Zaprinast and Rolipram Enhances Spatial and Emotional Memory in the Elevated Plus Maze and Passive Avoidance Tests and Diminishes Exploratory Activity in Naive Mice
Furuzan Akar, Oguz Mutlu, Ipek Komsuoglu Celikyurt, Guner Ulak, Faruk Erden, Emine Bektas, Pelin Tanyeri
Department of Pharmacology, Medical Faculty, Kocaeli University, Kocaeli, Turkey
Med Sci Monit Basic Res 2014; 20:105-111
Phosphodiesterase (PDE) inhibitors in the central nervous system have been shown to stimulate neuronal functions and increase neurogenesis in Alzheimer disease (AD) patients.
Material and Methods: The aim of this study was to investigate the effects of zaprinast, a PDE5 inhibitor, and rolipram, a PDE4 inhibitor, on learning and memory in elevated plus maze (EPM) and passive avoidance (PA) tests in naive mice. Male Balb-c mice received short-term treatment with zaprinast (3 and 10 mg/kg) and rolipram (0.05 and 0.1 mg/kg) before the acquisition trial of the EPM and PA tests. The exploratory activity of the animals was also investigated in the Hughes box test.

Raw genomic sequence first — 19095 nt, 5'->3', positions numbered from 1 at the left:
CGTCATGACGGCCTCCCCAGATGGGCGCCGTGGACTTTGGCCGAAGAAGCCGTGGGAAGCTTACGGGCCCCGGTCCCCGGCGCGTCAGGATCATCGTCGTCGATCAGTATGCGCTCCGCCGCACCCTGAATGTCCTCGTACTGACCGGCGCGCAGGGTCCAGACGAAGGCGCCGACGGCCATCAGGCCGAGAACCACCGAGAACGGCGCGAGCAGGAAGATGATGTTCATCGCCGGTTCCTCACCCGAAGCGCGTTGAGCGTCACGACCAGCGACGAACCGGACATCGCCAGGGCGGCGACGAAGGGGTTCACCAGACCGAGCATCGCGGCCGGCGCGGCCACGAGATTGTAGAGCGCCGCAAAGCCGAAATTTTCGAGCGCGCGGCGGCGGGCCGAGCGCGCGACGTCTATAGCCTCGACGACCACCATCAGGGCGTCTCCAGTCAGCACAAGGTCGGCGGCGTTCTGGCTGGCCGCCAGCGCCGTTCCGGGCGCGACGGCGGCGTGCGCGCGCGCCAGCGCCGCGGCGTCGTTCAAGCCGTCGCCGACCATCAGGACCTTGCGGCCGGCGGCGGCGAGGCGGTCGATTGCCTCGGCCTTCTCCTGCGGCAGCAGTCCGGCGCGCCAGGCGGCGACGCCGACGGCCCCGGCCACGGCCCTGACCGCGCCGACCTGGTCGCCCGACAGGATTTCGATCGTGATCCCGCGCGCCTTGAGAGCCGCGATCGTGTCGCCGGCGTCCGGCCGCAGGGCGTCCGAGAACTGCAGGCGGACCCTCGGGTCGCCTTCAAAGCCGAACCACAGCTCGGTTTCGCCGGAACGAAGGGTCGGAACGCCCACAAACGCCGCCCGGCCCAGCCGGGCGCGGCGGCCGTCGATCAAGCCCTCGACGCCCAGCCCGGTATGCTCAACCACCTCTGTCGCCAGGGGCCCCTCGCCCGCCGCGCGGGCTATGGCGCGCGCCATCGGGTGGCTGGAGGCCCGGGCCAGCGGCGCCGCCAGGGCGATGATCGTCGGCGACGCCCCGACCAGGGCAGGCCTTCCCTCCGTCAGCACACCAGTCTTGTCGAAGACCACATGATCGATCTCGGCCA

Results: Both zaprinast (10 mg/kg) and rolipram (0.1 mg/kg) significantly decreased second-day latency compared to the control group in the EPM test, while only rolipram (0.1 mg/kg) significantly increased second-day latency in the PA test. Both zaprinast (10 mg/kg) and rolipram (0.1 mg/kg) significantly decreased the number of entries to new areas and time spent in new areas in the Hughes box test.
Conclusions: Our study revealed that both zaprinast and rolipram enhanced spatial memory in EPM, while rolipram seemed to have more emotional memory-enhancing effects in the PA test compared to zaprinast. Both zaprinast and rolipram diminished exploratory activity in the Hughes box test, which can be attributed to the drugs’ anxiogenic effects.
Keywords: Avoidance Learning - drug effects, Animals, Emotions - drug effects, Exploratory Behavior - drug effects, Maze Learning - drug effects, Mice, Inbred BALB C, Purinones - pharmacology, Rolipram - pharmacology, Spatial Memory - drug effects